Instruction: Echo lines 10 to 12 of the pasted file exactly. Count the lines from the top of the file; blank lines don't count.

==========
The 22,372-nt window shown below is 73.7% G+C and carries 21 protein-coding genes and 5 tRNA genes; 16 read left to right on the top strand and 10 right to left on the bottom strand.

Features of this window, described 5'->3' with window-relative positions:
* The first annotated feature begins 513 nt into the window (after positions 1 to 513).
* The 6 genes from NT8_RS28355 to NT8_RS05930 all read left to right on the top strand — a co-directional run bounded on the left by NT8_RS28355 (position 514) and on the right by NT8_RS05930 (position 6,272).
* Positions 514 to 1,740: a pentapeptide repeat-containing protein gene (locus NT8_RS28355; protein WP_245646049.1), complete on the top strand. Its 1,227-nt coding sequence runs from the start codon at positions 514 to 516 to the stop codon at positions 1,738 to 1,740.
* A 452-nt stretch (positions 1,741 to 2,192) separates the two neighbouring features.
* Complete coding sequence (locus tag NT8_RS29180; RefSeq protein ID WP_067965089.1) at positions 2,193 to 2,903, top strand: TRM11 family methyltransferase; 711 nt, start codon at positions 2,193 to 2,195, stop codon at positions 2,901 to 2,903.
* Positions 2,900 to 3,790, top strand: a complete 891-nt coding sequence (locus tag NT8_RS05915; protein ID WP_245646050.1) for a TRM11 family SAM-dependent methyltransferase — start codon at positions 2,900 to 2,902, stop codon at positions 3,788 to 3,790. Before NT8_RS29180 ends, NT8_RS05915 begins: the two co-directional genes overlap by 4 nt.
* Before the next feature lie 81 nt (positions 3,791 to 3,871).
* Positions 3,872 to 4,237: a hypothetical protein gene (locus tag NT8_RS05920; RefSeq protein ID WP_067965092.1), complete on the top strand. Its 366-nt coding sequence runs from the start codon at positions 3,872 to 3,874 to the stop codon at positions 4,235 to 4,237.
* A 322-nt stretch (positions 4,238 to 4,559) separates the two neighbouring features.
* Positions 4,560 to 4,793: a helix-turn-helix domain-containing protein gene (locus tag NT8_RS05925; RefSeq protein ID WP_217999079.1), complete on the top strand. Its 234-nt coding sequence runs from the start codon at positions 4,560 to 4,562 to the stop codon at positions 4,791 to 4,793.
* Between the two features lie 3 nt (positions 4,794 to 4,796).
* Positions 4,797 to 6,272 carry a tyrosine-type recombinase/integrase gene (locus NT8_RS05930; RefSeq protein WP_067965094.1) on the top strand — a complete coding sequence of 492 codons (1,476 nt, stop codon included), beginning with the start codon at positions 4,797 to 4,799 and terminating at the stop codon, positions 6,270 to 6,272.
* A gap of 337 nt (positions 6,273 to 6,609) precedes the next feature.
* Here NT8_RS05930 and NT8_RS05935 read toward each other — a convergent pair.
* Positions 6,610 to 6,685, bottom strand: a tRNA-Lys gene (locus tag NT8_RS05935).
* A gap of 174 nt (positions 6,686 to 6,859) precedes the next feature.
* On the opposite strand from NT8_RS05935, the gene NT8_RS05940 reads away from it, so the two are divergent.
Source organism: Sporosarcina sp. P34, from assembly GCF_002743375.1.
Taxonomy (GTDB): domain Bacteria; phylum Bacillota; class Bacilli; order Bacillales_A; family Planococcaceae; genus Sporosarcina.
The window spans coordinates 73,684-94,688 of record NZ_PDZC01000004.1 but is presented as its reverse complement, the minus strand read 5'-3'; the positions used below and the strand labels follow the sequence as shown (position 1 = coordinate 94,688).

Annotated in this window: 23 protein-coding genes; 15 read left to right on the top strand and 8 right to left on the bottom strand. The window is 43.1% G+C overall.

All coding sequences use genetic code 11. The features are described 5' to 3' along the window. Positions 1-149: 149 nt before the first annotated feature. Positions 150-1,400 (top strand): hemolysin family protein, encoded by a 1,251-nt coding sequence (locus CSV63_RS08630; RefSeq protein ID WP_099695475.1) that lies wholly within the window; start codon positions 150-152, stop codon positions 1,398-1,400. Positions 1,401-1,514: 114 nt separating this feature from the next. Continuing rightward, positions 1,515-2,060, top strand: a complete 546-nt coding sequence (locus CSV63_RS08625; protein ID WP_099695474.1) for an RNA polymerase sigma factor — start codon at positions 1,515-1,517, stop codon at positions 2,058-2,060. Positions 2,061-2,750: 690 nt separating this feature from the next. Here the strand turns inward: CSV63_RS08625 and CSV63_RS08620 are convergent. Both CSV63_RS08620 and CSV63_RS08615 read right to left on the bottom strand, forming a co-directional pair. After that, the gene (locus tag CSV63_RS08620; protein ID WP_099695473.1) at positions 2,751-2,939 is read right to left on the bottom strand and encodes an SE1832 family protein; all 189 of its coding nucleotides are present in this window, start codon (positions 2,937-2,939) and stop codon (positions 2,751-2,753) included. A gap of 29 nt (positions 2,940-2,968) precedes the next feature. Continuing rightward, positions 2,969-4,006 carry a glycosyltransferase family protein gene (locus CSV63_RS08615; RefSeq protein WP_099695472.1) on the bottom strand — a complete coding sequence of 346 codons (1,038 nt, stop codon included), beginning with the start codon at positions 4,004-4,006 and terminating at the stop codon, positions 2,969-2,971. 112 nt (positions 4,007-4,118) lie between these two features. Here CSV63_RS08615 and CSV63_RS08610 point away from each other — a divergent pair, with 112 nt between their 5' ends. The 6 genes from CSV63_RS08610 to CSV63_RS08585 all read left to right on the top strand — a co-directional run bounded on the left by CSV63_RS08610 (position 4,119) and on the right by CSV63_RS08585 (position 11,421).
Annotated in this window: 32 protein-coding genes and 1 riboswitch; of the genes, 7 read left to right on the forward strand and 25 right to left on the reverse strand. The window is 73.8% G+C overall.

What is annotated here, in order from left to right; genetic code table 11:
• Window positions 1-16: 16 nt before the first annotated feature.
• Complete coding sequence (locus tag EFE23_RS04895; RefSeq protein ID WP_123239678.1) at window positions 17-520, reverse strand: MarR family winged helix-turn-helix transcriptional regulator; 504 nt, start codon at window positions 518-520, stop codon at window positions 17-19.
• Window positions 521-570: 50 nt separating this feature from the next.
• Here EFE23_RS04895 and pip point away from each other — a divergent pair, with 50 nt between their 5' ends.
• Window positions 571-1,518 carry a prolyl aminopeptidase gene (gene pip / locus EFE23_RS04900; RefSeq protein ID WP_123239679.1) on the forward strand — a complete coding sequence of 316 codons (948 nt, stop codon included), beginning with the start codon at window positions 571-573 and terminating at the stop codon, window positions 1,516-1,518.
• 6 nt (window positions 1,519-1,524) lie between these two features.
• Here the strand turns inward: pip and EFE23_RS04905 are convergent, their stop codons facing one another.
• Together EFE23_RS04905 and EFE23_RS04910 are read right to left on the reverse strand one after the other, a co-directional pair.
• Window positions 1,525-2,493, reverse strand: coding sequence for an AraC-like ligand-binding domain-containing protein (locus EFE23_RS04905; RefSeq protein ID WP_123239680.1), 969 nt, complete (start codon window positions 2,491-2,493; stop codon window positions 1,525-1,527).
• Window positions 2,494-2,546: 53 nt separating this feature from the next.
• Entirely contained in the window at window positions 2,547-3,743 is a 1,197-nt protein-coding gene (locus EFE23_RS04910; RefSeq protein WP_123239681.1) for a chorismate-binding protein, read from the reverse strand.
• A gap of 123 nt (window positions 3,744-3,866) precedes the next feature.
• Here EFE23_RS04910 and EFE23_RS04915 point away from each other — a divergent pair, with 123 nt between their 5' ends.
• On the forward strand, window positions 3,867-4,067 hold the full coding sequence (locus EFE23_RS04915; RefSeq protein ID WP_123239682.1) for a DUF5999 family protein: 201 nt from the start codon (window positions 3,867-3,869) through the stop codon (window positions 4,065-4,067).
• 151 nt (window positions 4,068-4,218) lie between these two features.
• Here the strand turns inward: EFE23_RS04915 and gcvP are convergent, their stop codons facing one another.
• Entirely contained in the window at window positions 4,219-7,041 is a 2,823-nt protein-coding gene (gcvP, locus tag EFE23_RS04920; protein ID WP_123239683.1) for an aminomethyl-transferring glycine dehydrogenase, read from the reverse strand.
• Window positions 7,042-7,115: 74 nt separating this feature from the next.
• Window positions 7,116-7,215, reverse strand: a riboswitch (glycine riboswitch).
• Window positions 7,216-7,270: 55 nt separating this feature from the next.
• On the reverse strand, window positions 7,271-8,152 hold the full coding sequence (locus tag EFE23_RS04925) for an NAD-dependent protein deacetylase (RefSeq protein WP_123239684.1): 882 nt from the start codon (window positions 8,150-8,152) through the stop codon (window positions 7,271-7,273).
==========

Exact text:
* Positions 3,872 to 4,237: a hypothetical protein gene (locus tag NT8_RS05920; RefSeq protein ID WP_067965092.1), complete on the top strand. Its 366-nt coding sequence runs from the start codon at positions 3,872 to 3,874 to the stop codon at positions 4,235 to 4,237.
* A 322-nt stretch (positions 4,238 to 4,559) separates the two neighbouring features.
* Positions 4,560 to 4,793: a helix-turn-helix domain-containing protein gene (locus tag NT8_RS05925; RefSeq protein ID WP_217999079.1), complete on the top strand. Its 234-nt coding sequence runs from the start codon at positions 4,560 to 4,562 to the stop codon at positions 4,791 to 4,793.